Sunday, January 17, 2010

Worried about Teacher Merit Pay

I am worried about all of this talk about merit pay. Kim Marshall's essay last month in edweek made some great points but I think one of the most interesting ones is that it will undermine team work in a school.

I have been in education for seventeen years and at least in the schools I have worked in during that time, team work has come a long way. It has been a long slog of change to get stubborn educators (definitely including me) to be more collaborative in our professional learning work. Could merit pay turn that back? The jury is obviously still out on that one but hopefully they take those things into consideration when developing these new policies.

The other thing that I worry about that Kim does not mention is just that it might be too damn hard for principals to enact. I share the supervision with my assistant principal of about seventy five people. The demands of the principalship are huge and now we will ask these already incredibly taxed people to spend countless more hours thoughtfully linking student test data to raises for teachers. I will need a lot of help with this one.

My other worry is that in the end, whatever version gets enacted, still has little to no effect on what happens in the classroom, but we have to spend even more time on it to justfify monetary raises.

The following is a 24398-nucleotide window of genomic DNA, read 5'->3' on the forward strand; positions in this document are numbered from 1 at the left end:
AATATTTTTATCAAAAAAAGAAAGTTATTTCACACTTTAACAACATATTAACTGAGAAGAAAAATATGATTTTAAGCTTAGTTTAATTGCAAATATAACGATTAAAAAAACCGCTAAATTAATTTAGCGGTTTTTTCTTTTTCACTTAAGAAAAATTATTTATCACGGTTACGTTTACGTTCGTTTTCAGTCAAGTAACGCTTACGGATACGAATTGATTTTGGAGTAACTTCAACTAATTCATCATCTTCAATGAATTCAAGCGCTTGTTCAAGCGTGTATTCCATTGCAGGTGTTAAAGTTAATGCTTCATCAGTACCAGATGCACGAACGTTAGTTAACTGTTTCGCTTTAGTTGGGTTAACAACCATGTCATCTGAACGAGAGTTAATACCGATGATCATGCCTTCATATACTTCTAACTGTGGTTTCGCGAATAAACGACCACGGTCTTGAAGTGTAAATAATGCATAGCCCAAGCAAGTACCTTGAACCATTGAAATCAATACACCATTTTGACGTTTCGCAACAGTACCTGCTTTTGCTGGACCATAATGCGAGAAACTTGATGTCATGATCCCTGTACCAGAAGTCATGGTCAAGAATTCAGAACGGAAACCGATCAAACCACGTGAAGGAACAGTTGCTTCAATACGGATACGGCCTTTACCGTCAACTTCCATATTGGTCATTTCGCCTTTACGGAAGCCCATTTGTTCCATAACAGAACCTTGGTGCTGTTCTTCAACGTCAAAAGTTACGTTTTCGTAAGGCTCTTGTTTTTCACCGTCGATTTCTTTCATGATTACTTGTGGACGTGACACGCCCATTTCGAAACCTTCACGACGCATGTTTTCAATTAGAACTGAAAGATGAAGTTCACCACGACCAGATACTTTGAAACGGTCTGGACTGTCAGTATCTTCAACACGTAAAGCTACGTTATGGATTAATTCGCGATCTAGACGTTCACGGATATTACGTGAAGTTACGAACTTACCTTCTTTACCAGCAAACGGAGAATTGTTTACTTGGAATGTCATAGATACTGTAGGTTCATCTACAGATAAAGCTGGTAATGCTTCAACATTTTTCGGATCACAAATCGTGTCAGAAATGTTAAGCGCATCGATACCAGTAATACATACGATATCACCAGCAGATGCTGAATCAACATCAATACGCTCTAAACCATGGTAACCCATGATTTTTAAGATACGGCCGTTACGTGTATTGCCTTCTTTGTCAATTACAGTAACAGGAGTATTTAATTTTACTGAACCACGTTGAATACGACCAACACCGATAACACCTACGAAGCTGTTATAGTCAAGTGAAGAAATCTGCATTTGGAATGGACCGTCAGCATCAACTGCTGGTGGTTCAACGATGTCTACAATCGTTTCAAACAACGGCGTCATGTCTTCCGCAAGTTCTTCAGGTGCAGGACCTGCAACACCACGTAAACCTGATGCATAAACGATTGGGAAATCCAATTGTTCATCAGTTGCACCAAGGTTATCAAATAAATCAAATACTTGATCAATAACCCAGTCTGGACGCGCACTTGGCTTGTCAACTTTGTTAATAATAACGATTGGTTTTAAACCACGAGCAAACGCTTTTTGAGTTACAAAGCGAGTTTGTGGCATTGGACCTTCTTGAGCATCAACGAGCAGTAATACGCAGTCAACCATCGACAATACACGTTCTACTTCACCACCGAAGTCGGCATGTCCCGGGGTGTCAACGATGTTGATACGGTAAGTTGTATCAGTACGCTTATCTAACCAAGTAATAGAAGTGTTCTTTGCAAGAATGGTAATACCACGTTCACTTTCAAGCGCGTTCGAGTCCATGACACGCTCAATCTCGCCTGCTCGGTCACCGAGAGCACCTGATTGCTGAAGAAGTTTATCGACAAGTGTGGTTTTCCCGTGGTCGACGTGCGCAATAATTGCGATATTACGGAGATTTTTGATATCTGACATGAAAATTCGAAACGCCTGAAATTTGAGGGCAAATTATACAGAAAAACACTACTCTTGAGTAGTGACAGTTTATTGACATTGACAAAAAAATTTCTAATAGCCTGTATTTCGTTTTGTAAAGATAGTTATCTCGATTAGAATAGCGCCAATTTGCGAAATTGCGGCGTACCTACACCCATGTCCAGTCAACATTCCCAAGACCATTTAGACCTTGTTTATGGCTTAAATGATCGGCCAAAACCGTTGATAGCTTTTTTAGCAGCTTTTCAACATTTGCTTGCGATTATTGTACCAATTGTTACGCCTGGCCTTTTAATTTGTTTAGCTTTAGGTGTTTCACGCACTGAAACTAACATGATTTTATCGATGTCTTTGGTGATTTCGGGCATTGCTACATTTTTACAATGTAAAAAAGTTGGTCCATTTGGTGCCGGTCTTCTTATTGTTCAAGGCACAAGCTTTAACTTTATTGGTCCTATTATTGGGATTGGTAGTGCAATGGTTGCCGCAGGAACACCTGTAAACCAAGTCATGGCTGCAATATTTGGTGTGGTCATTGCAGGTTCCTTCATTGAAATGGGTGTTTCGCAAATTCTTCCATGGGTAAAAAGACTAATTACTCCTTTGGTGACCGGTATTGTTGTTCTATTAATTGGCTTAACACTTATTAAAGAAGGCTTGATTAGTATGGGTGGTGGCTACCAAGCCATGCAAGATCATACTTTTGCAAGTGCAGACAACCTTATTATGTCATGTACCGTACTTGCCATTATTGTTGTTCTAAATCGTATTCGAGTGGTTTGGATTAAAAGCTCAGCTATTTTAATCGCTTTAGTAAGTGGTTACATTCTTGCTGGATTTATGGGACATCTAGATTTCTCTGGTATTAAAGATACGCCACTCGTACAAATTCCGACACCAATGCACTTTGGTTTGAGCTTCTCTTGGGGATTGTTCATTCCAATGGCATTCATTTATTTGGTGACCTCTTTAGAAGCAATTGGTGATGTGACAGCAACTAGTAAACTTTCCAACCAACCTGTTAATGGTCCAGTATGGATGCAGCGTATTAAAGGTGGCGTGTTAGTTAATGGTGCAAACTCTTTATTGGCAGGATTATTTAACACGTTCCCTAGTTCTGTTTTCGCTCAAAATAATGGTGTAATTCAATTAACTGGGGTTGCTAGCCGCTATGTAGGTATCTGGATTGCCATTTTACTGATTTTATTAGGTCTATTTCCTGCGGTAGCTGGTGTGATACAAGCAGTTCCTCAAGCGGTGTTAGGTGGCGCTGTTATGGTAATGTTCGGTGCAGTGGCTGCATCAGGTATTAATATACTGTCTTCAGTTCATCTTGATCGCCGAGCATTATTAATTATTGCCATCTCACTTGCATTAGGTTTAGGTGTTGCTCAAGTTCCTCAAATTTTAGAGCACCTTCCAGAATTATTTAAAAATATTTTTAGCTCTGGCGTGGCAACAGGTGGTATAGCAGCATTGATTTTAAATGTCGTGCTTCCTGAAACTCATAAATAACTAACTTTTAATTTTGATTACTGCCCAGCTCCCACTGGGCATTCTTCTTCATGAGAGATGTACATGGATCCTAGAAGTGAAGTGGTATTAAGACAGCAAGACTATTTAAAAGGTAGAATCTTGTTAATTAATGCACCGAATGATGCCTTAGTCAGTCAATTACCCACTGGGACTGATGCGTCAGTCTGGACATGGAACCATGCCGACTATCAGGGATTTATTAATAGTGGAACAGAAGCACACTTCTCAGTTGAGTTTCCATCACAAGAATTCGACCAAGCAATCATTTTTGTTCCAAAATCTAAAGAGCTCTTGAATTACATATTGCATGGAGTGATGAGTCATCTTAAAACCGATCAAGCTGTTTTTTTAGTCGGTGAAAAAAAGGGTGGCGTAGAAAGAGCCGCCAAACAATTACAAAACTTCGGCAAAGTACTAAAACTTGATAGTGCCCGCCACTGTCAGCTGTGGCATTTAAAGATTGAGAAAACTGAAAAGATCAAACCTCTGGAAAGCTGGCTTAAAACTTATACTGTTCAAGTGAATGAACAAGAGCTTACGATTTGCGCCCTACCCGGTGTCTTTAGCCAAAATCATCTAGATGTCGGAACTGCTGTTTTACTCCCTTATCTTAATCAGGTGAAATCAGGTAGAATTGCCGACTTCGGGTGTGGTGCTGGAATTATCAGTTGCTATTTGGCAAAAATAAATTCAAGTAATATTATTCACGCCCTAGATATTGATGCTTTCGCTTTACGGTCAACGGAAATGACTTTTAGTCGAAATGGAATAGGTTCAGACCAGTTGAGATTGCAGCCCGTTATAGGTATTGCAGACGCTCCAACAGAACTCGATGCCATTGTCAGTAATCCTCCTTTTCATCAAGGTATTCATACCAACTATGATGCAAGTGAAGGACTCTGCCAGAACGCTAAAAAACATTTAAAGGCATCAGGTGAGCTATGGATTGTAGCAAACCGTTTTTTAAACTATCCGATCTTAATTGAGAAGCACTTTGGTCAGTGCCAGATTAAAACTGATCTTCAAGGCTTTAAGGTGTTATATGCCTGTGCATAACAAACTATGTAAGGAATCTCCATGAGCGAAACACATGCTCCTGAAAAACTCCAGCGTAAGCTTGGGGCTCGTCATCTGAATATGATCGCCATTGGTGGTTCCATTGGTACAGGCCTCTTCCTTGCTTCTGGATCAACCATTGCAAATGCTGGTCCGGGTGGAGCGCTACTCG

What does have a strong effect on classroom learning (my belief at least): a positive professional culture in a school. Will merit pay help to develop that?


  1. Conversations on merit pay always make me wonder why we pay more to teachers who have been there longer. Or to administrators. Or to superintendents.

    I don't say this to be flip, but how do those criticisms of merit pay that are legitimate in the first place become illegitimate when directed at teachers with experience, or when directed at school employees who are not in the classroom?

  2. Sterlace, that is a good question. Merit pay basically makes my head hurt just thinking about it. I think my fundamental worry about it is simply that as a principal, I won't be able to do it well. I hate to speak for other principals, but I do my job relatively well, and I have trouble thinking about doing that well. That all being said, I also worry about this dominating policy conversations for the next decades and not having the desired outcome on student learning that was hoped. But yes, to your point, time in the job should not be the only way to get more money.

  3. why we pay more to teachers who have been there longer..! This is the common questions that occurs in discussion...
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